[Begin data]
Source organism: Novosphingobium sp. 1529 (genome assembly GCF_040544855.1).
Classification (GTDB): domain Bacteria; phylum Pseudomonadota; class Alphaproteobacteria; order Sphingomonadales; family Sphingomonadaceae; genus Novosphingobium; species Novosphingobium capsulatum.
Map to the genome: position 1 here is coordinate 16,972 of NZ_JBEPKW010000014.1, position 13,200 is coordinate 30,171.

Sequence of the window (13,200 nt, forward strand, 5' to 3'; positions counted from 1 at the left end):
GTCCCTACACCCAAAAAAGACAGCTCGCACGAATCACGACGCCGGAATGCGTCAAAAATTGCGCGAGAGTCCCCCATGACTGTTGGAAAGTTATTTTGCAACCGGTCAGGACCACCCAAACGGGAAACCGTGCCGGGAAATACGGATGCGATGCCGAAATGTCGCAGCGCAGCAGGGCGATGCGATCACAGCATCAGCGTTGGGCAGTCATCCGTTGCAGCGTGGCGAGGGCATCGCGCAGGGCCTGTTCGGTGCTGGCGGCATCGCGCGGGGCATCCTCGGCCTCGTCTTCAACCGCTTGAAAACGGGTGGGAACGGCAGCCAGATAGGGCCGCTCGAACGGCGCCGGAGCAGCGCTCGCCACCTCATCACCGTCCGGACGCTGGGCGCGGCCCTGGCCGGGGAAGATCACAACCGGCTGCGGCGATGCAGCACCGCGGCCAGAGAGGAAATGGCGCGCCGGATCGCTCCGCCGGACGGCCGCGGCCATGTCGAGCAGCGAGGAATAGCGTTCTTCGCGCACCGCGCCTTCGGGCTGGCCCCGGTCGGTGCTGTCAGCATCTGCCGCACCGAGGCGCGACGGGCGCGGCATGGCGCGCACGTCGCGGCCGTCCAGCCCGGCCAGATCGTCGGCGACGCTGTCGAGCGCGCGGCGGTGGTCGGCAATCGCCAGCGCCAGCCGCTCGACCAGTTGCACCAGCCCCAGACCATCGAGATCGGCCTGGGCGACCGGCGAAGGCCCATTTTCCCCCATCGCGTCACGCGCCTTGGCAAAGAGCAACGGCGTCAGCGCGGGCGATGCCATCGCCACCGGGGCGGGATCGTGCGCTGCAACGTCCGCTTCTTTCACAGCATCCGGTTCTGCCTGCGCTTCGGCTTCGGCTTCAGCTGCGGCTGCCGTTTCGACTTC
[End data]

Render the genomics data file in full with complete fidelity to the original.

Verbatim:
Source organism: Novosphingobium sp. 1529 (genome assembly GCF_040544855.1).
Classification (GTDB): domain Bacteria; phylum Pseudomonadota; class Alphaproteobacteria; order Sphingomonadales; family Sphingomonadaceae; genus Novosphingobium; species Novosphingobium capsulatum.
Map to the genome: position 1 here is coordinate 16,972 of NZ_JBEPKW010000014.1, position 13,200 is coordinate 30,171.

Sequence of the window (13,200 nt, forward strand, 5' to 3'; positions counted from 1 at the left end):
GTCCCTACACCCAAAAAAGACAGCTCGCACGAATCACGACGCCGGAATGCGTCAAAAATTGCGCGAGAGTCCCCCATGACTGTTGGAAAGTTATTTTGCAACCGGTCAGGACCACCCAAACGGGAAACCGTGCCGGGAAATACGGATGCGATGCCGAAATGTCGCAGCGCAGCAGGGCGATGCGATCACAGCATCAGCGTTGGGCAGTCATCCGTTGCAGCGTGGCGAGGGCATCGCGCAGGGCCTGTTCGGTGCTGGCGGCATCGCGCGGGGCATCCTCGGCCTCGTCTTCAACCGCTTGAAAACGGGTGGGAACGGCAGCCAGATAGGGCCGCTCGAACGGCGCCGGAGCAGCGCTCGCCACCTCATCACCGTCCGGACGCTGGGCGCGGCCCTGGCCGGGGAAGATCACAACCGGCTGCGGCGATGCAGCACCGCGGCCAGAGAGGAAATGGCGCGCCGGATCGCTCCGCCGGACGGCCGCGGCCATGTCGAGCAGCGAGGAATAGCGTTCTTCGCGCACCGCGCCTTCGGGCTGGCCCCGGTCGGTGCTGTCAGCATCTGCCGCACCGAGGCGCGACGGGCGCGGCATGGCGCGCACGTCGCGGCCGTCCAGCCCGGCCAGATCGTCGGCGACGCTGTCGAGCGCGCGGCGGTGGTCGGCAATCGCCAGCGCCAGCCGCTCGACCAGTTGCACCAGCCCCAGACCATCGAGATCGGCCTGGGCGACCGGCGAAGGCCCATTTTCCCCCATCGCGTCACGCGCCTTGGCAAAGAGCAACGGCGTCAGCGCGGGCGATGCCATCGCCACCGGGGCGGGATCGTGCGCTGCAACGTCCGCTTCTTTCACAGCATCCGGTTCTGCCTGCGCTTCGGCTTCGGCTTCAGCTGCGGCTGCCGTTTCGACTTC